According to the American Diabetes Association, 30.3 million Americans — 9.4 percent of the population — had been diagnosed with diabetes as of 2015. As obesity rates continue to rise all across the country, the need for diabetic resources and education is at an all-time high. While resources right here in Delaware are minimal, the Delaware County Diabetes Association (DCDA) is doing its best to help the community.

The DCDA began in 1982 under the leadership of Dr. David Smith. Dr. Jane Graebner took over for Barb Wolfe as the president of the association in 2015 after Wolfe ran the organization since 2003. Graebner is a podiatrist who owns the Foot and Ankle Wellness Center located in Delaware on West William Street. She laughs as she recalls how and why she took over for Wolfe, who called Graebner on a promise she made to step into the role when Wolfe was finished. Graebner also said that as she nears retirement, she needed something to keep her busy.

But Graebner’s passion and motivation for operating, and in a lot of ways jumpstarting the program, run much deeper than a promise kept or a way to fill her days. Her grandparents, father, and aunt were all diabetic. Knowing diabetes was a very real possibility for her future, Graebner had gastric bypass surgery in 2010 and has been able to keep off 95 pounds, which she believes is the only reason she isn’t battling the disease herself.

While she acknowledged the efforts to treat the disease better, she is aware that the disease is still “running rampant,” which served as her call to arms, so to speak.

Graebner said the thing she is most proud of is having been awarded a grant from the Delaware County Foundation for the past three years. Last year, they were awarded $2,000. The DCDA uses the money to give financial donations to people in need, for items such as medications, glucometers and testing strips. She hopes they will be able to include custom insoles and diabetic shoes as well. The DCDA works alongside People In Need, Inc. of Delaware County, which determines where the biggest needs exist, and the DCDA provides the monetary support.

In addition to providing people with critical medical resources, the DCDA also pays two-thirds of the scholarships for children to attend Camp Hamwi, a summer camp for diabetic kids ages 3-17. Camp Hamwi is located at Camp Mohaven in Danville, and the camp celebrated 50 years of serving Ohio’s diabetic youth last year. The camp is held in late July and still has available openings.

Although she refers to the association as “Delaware’s best-kept secret,” Graebner hopes she can garner more attention for such an important resource for many people in the county. One of the ways she hopes to generate more exposure is through a membership program with the association. She suggested a potential $25 membership fee and mentioned possibly adding certain restaurant discounts to the membership to encourage people to sign up.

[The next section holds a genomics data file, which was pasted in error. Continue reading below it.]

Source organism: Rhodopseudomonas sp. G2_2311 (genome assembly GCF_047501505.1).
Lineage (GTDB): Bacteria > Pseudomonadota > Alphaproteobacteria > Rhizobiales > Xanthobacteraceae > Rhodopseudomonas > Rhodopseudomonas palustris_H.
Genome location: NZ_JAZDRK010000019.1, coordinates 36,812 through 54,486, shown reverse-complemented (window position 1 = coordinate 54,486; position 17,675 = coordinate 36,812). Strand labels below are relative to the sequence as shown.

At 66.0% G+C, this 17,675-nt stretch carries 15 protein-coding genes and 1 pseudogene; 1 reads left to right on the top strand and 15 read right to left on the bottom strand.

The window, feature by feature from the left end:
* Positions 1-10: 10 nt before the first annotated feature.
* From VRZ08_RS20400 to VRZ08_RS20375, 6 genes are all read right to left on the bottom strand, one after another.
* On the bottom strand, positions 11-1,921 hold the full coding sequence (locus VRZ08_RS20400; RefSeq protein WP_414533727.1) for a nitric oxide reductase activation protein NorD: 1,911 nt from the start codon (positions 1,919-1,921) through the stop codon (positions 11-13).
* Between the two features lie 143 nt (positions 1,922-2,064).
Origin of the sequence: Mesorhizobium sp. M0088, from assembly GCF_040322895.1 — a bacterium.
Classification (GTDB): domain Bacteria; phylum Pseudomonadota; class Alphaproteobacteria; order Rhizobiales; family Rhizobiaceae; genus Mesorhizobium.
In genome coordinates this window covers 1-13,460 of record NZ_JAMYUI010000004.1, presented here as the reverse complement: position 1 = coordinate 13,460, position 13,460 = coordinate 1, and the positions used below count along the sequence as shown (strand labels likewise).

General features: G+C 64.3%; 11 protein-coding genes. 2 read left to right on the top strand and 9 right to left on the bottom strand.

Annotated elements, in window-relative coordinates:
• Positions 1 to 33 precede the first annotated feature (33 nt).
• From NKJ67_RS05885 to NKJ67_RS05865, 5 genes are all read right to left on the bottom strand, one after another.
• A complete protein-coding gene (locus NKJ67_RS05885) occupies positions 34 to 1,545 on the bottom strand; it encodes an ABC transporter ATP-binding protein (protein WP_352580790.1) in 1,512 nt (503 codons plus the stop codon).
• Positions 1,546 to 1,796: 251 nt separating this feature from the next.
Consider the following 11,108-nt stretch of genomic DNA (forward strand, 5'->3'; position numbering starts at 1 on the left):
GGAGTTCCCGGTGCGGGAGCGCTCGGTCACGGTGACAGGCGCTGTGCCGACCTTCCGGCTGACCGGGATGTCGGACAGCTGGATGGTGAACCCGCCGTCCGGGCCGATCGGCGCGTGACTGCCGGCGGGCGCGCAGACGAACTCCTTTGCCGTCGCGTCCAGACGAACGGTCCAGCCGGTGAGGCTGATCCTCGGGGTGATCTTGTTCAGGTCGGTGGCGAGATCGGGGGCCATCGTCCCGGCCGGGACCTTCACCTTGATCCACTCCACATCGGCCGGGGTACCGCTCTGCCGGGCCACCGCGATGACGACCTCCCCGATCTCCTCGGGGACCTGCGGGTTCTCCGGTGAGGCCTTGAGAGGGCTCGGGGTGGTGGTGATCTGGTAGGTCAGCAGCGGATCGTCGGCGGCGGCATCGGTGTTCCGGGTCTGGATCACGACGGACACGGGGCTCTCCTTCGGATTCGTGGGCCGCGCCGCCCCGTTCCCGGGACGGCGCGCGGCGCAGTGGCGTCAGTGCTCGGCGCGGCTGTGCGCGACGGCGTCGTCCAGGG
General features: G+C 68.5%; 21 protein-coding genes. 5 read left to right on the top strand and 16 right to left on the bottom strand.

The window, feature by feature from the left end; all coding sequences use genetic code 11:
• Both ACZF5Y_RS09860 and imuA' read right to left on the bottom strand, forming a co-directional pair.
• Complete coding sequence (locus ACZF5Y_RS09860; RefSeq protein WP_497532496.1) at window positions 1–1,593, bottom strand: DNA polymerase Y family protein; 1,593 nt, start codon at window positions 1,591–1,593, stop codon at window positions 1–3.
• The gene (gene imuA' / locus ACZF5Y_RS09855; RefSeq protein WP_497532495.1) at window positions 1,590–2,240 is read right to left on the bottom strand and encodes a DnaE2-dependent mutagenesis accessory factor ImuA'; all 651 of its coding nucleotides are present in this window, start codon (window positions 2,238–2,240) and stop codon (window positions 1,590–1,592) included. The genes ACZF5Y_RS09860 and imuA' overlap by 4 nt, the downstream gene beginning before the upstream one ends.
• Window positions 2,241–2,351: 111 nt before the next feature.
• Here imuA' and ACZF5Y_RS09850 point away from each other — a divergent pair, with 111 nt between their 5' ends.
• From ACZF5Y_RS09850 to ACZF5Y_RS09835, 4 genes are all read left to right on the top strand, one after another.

Another way Graebner hopes to generate more financial support in the future is through the Kroger Community Rewards program. Through the program, shoppers can link their Kroger plus card to particular community organizations and those organizations receive rewards in the form of donations based on your grocery bill. Graebner speculated that most shoppers at Kroger aren’t aware they can link their cards to local charities and organizations, and she pointed out that doing so doesn’t cost the shopper in any way.

Perhaps the association’s biggest source of exposure to date is the Pumpkin Run 5k and Sweet Feat 5k walk it teams up with the City of Delaware and the YMCA to host each year at Mingo Park. This year’s event will take place on Saturday, Oct. 27. Graebner feels walking is a key combatant to the number one cause of diabetes.

“I strongly believe that walking is America’s cure for obesity and mental health,” Graebner said. “Walking is an exercise everyone can do. And should do.”

The walk and run benefits the YMCA’s “Healthy Weight and Your Child” program, a program where children and their families are selected to receive YMCA memberships and a yearlong nutrition and physical activity education.

Moving forward, Graebner hopes to be able to start some type of diabetic support group, saying, “I really believe in strength in numbers.” To her knowledge, there are no remaining support groups for those with diabetes in Delaware County.

“Diabetes is like cancer, it’s everywhere,” Graebner said. Everyone knows someone who deals with it. In any small way, even if it’s just signing up with your Kroger plus card, you can contribute without hardly doing anything. Come walk our walk or give out pamphlets at the county fair. Something simple. There are a lot of ways to support our organization without taking a lot of their time and not taking any of their money.”

Anyone who is interested in serving or learning more about the DCDA can call the Foot and Ankle Wellness Center at 740-363-4373.

Dr. Jane E. Graebner (standing, second from right) and the DCDA board pose for a photo with last year’s Camp Hamwi recipients, Makenzie Levings (sitting, far left) and Gavin Keller (sitting, middle). The DCDA pays for two-thirds of the campers’ registration to the camp for diabetic youth. Jane E. Graebner (standing, second from right) and the DCDA board pose for a photo with last year’s Camp Hamwi recipients, Makenzie Levings (sitting, far left) and Gavin Keller (sitting, middle). The DCDA pays for two-thirds of the campers’ registration to the camp for diabetic youth. Courtesy photo
DCDA hoping to gain support

By Dillon Davis

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Reach Dillon Davis at 740-413-0904. Follow him on Twitter @ddavis_gazette.